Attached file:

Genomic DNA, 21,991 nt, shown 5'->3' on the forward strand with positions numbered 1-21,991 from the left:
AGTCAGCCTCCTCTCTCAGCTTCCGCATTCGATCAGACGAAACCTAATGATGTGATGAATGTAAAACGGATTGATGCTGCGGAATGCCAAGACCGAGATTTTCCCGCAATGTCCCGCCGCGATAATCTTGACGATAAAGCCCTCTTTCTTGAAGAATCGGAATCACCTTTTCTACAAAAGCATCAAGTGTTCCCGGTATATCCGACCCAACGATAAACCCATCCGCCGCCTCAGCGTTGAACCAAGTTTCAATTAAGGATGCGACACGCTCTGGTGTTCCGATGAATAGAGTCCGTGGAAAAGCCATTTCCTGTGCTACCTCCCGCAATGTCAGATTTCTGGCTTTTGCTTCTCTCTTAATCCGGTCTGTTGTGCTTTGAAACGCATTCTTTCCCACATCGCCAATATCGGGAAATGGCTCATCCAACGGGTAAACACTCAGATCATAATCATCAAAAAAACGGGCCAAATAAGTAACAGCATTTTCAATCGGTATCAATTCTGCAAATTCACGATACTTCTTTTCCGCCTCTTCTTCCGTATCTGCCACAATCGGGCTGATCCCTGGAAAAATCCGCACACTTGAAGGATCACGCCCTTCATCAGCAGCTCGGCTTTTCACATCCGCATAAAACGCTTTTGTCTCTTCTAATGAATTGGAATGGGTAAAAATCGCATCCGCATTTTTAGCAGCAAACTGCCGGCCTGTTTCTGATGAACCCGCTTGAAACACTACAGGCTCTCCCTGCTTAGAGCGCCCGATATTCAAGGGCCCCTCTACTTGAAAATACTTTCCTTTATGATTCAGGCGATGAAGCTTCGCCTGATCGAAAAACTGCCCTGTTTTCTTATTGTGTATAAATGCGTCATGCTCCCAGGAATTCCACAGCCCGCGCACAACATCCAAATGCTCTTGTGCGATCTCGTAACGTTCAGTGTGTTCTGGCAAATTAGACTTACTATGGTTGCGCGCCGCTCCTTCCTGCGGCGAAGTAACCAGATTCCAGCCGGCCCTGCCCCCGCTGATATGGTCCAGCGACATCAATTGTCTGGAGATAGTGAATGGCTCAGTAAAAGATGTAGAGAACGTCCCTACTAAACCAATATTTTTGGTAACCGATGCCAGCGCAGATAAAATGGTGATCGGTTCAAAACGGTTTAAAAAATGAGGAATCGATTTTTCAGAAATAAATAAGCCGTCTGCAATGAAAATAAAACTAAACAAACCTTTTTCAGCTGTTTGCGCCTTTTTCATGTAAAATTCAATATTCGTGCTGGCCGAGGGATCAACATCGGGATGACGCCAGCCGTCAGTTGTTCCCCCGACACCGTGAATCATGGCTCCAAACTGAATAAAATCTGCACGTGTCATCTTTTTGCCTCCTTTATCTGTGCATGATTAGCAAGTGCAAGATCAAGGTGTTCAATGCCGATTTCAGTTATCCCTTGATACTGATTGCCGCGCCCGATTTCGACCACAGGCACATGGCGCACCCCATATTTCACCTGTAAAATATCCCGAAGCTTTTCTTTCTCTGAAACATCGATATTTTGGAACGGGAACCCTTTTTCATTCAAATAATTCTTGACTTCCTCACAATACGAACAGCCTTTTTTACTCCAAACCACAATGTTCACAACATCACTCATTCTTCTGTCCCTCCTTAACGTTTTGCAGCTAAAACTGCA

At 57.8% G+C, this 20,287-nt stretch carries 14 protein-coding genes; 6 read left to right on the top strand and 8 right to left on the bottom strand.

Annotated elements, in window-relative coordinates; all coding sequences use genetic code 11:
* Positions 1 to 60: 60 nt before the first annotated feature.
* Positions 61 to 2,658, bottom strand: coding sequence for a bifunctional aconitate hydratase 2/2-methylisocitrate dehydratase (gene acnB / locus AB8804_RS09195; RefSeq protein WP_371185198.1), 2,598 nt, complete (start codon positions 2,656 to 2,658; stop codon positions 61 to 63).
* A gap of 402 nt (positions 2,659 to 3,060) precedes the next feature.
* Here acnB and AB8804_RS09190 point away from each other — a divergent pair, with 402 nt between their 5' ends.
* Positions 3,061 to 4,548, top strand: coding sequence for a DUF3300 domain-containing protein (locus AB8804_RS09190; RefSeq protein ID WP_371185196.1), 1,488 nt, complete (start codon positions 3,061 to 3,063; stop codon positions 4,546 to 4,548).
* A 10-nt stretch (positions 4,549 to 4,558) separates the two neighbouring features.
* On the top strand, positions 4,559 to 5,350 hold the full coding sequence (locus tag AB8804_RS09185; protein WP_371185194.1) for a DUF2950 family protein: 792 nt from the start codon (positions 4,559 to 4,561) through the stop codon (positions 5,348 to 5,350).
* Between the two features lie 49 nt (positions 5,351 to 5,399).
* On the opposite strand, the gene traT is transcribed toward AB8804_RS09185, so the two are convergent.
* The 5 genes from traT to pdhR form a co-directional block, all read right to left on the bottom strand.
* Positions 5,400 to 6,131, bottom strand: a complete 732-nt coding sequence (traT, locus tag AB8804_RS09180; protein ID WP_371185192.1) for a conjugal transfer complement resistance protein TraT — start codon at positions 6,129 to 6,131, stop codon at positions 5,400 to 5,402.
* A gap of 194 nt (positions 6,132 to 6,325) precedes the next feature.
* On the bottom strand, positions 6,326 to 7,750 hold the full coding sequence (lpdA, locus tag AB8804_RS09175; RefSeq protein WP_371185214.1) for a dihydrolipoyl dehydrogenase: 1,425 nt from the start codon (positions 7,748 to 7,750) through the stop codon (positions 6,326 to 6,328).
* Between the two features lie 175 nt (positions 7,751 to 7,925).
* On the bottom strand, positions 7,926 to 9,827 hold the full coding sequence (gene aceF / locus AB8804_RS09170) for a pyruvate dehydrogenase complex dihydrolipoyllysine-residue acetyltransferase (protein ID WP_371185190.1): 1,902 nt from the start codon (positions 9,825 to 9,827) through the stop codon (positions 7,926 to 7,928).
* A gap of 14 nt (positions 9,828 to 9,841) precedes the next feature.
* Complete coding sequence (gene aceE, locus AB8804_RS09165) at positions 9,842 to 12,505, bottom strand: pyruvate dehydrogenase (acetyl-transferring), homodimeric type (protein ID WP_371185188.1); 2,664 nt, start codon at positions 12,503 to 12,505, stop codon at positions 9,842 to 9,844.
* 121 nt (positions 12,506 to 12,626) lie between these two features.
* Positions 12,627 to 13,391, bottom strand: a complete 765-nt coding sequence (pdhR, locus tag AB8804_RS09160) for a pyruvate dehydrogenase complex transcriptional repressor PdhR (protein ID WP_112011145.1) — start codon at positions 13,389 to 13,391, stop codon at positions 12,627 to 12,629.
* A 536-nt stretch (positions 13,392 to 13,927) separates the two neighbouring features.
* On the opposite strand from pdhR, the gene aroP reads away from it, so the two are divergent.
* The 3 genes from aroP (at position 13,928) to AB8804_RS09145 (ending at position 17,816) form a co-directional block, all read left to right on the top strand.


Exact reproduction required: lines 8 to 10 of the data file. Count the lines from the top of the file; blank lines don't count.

* Here acnB and AB8804_RS09190 point away from each other — a divergent pair, with 402 nt between their 5' ends.
* Positions 3,061 to 4,548, top strand: coding sequence for a DUF3300 domain-containing protein (locus AB8804_RS09190; RefSeq protein ID WP_371185196.1), 1,488 nt, complete (start codon positions 3,061 to 3,063; stop codon positions 4,546 to 4,548).
* A 10-nt stretch (positions 4,549 to 4,558) separates the two neighbouring features.